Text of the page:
The Trail Rules

The Hydrocut Trail Rules are in the service of preserving the forest and the quality of the trails. Breaching the the rules creates additional/unnecessary work for the volunteers; diverting the resources from genuine trail improvements.

 

1. Do not destroy vegetation and disturb wildlife – The forest is a precious environmentally sensitive oasis. The health of the forest is of the HIGHEST priority. A damaged forest is a damaged cyclist/hiker reputation.

2. Stay on designated single track trails only (marked green on the map, ask if not sure)

3. All unmarked paths/passages are illegal, or meant ONLY for service vehicles. Some paths lead to private land where the public is unwelcome. Trespassing on private land will generate opposition to the public trail system.

4. Do not alter trails or create shortcuts – ALL unauthorized alterations will promptly be reversed. The only way to make trail changes is though the Trail Committee’s proper planning process.

5. Do not litter – YOU should carry out EVERYTHING that you brought in. Disposable water bottles can’t be held securely in water bottle cages, do not use them on bikes.

6. Stay away from muddy trails – Wet & soft soil + tires & boots = soil displacement. Displaced soil = erosion. Erosion = trail closure.

7. Cyclists wear a helmet – Riding cross-country trails without a helmet is just plain reckless and shows disrespect to volunteer maintenance workers and the landowners. A rider without a helmet is inviting trouble and bad trail publicity.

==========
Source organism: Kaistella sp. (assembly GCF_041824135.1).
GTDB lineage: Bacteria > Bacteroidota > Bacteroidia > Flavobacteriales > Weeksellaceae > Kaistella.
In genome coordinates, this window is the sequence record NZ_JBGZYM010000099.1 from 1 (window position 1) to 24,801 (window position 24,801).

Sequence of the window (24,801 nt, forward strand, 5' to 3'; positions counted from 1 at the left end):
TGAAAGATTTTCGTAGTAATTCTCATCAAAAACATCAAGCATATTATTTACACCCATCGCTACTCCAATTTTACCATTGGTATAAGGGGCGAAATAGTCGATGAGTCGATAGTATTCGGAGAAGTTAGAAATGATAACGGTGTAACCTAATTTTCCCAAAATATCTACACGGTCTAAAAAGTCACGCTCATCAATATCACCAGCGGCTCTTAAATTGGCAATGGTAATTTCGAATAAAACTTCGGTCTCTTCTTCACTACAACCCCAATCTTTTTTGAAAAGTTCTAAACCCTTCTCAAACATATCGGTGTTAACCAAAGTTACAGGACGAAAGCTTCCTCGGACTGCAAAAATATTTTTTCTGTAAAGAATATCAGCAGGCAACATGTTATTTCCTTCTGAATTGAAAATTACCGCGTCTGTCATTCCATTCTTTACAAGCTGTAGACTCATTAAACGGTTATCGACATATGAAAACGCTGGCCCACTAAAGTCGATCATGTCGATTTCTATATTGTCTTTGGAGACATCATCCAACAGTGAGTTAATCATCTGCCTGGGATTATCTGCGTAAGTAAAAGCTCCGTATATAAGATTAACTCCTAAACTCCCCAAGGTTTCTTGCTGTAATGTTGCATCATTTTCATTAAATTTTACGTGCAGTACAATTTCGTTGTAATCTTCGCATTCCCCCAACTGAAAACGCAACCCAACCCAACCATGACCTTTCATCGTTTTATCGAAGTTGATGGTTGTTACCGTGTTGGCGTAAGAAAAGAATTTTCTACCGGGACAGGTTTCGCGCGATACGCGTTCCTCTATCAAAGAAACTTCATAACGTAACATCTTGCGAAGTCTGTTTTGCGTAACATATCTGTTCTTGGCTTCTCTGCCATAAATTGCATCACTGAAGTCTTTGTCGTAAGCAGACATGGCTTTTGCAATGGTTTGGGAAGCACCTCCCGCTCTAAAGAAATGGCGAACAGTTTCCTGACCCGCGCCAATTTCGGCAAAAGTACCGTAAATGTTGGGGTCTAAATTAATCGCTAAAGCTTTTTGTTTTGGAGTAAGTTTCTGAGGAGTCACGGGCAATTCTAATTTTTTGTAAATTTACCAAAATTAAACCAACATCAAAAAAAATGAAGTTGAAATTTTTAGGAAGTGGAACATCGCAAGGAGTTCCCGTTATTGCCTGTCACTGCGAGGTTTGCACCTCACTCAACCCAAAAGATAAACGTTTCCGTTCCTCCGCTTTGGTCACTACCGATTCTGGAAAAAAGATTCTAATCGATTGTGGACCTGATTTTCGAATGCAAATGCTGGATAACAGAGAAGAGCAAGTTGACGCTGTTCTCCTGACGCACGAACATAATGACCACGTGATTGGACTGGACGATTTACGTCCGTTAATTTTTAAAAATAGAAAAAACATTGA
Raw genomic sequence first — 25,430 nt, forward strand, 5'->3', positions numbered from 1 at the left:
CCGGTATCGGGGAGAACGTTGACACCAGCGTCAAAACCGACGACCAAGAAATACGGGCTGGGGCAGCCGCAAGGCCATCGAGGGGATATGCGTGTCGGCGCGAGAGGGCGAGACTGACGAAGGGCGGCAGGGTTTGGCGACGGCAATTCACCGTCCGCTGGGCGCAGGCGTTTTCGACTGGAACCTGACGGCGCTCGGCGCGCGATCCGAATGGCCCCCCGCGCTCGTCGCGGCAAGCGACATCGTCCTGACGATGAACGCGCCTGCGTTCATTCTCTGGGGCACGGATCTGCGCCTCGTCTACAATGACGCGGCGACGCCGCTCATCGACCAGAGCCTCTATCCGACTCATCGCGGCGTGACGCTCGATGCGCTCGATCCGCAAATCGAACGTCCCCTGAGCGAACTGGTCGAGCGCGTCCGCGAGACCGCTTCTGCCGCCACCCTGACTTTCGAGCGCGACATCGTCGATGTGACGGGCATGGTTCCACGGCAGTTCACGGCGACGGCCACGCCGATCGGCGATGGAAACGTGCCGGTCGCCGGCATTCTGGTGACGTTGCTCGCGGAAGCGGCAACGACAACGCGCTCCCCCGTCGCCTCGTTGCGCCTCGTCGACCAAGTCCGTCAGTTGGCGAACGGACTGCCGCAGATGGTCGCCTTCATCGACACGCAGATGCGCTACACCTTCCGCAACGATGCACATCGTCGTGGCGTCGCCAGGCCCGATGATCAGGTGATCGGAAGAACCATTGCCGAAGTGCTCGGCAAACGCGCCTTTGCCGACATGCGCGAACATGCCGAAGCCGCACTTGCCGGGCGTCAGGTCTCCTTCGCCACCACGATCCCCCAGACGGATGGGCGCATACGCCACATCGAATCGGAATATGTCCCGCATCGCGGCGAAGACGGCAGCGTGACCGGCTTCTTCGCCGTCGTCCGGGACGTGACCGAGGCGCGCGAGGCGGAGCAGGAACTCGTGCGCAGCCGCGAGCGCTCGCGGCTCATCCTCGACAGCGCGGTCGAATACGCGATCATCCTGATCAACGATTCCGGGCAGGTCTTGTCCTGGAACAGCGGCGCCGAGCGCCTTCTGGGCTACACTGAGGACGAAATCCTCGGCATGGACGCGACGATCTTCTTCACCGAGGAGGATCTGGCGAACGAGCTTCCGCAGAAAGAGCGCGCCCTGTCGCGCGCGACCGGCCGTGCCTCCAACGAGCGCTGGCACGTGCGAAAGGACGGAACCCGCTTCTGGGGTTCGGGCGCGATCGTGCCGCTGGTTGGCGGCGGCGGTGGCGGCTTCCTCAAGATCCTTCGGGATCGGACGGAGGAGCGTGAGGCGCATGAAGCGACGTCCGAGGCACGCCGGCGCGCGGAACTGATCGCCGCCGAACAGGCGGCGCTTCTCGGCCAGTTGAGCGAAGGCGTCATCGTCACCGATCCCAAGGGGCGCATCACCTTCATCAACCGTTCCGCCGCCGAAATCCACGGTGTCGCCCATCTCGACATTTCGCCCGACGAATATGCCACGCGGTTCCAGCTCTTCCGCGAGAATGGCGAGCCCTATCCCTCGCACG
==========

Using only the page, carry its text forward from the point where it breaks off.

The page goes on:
8. Ride within your ability – Mishaps raise concerns and can cause trail closures. Adjust YOUR SPEED to the level of YOUR ABILITY to stop in time for ANY situation. ALL RIDERS at ALL TIMES must expect to suddenly encounter stopped riders, oncoming hikers, children, animals getting in a way, or naturally occurring potential hazards like soft mud, slippery leaves, ice, washed out trail surface, loose sand/gravel, fallen trees and such.

9. Cyclists follow proper trail flow – Hydrocut is a busy urban trail system. To move the traffic as smoothly as possible, most trails have been designated ONE WAY ONLY (these trails are marked with one way signs and indicated on the trail map). Yield to uphill traffic on two-way trails. Hikers and runners are encouraged to travel the opposite way for easier spotting of approaching cyclists.

More general trail rules and etiquette:

IMBA – Rules of The Trail

IMBA – Who Made The Rules

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